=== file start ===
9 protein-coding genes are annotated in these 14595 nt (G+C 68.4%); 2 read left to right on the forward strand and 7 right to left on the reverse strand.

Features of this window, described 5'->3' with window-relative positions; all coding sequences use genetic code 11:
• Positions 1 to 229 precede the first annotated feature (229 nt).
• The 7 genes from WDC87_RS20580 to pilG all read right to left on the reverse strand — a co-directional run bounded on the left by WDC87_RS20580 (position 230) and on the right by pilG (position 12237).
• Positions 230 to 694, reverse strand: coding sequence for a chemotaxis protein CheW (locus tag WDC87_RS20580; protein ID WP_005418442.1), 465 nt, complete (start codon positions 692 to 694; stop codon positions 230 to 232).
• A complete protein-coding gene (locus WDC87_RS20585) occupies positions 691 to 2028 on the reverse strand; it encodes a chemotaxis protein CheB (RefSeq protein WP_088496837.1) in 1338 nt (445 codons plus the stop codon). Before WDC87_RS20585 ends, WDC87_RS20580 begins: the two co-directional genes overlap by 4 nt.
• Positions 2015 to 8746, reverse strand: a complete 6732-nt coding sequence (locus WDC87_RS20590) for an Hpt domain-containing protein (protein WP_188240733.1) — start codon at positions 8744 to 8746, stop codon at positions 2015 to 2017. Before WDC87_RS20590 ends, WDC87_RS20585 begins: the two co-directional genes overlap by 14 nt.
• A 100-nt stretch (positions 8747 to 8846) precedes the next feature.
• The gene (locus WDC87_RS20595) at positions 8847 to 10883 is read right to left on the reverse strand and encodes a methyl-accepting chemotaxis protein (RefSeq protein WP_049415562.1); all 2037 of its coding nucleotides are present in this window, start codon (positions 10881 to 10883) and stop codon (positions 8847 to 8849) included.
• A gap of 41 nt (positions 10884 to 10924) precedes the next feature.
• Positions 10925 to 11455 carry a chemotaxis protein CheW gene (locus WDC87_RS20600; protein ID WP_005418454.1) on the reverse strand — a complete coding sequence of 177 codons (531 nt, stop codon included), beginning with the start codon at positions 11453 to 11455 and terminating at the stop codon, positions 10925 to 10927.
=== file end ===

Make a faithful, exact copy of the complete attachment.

9 protein-coding genes are annotated in these 14595 nt (G+C 68.4%); 2 read left to right on the forward strand and 7 right to left on the reverse strand.

Features of this window, described 5'->3' with window-relative positions; all coding sequences use genetic code 11:
• Positions 1 to 229 precede the first annotated feature (229 nt).
• The 7 genes from WDC87_RS20580 to pilG all read right to left on the reverse strand — a co-directional run bounded on the left by WDC87_RS20580 (position 230) and on the right by pilG (position 12237).
• Positions 230 to 694, reverse strand: coding sequence for a chemotaxis protein CheW (locus tag WDC87_RS20580; protein ID WP_005418442.1), 465 nt, complete (start codon positions 692 to 694; stop codon positions 230 to 232).
• A complete protein-coding gene (locus WDC87_RS20585) occupies positions 691 to 2028 on the reverse strand; it encodes a chemotaxis protein CheB (RefSeq protein WP_088496837.1) in 1338 nt (445 codons plus the stop codon). Before WDC87_RS20585 ends, WDC87_RS20580 begins: the two co-directional genes overlap by 4 nt.
• Positions 2015 to 8746, reverse strand: a complete 6732-nt coding sequence (locus WDC87_RS20590) for an Hpt domain-containing protein (protein WP_188240733.1) — start codon at positions 8744 to 8746, stop codon at positions 2015 to 2017. Before WDC87_RS20590 ends, WDC87_RS20585 begins: the two co-directional genes overlap by 14 nt.
• A 100-nt stretch (positions 8747 to 8846) precedes the next feature.
• The gene (locus WDC87_RS20595) at positions 8847 to 10883 is read right to left on the reverse strand and encodes a methyl-accepting chemotaxis protein (RefSeq protein WP_049415562.1); all 2037 of its coding nucleotides are present in this window, start codon (positions 10881 to 10883) and stop codon (positions 8847 to 8849) included.
• A gap of 41 nt (positions 10884 to 10924) precedes the next feature.
• Positions 10925 to 11455 carry a chemotaxis protein CheW gene (locus WDC87_RS20600; protein ID WP_005418454.1) on the reverse strand — a complete coding sequence of 177 codons (531 nt, stop codon included), beginning with the start codon at positions 11453 to 11455 and terminating at the stop codon, positions 10925 to 10927.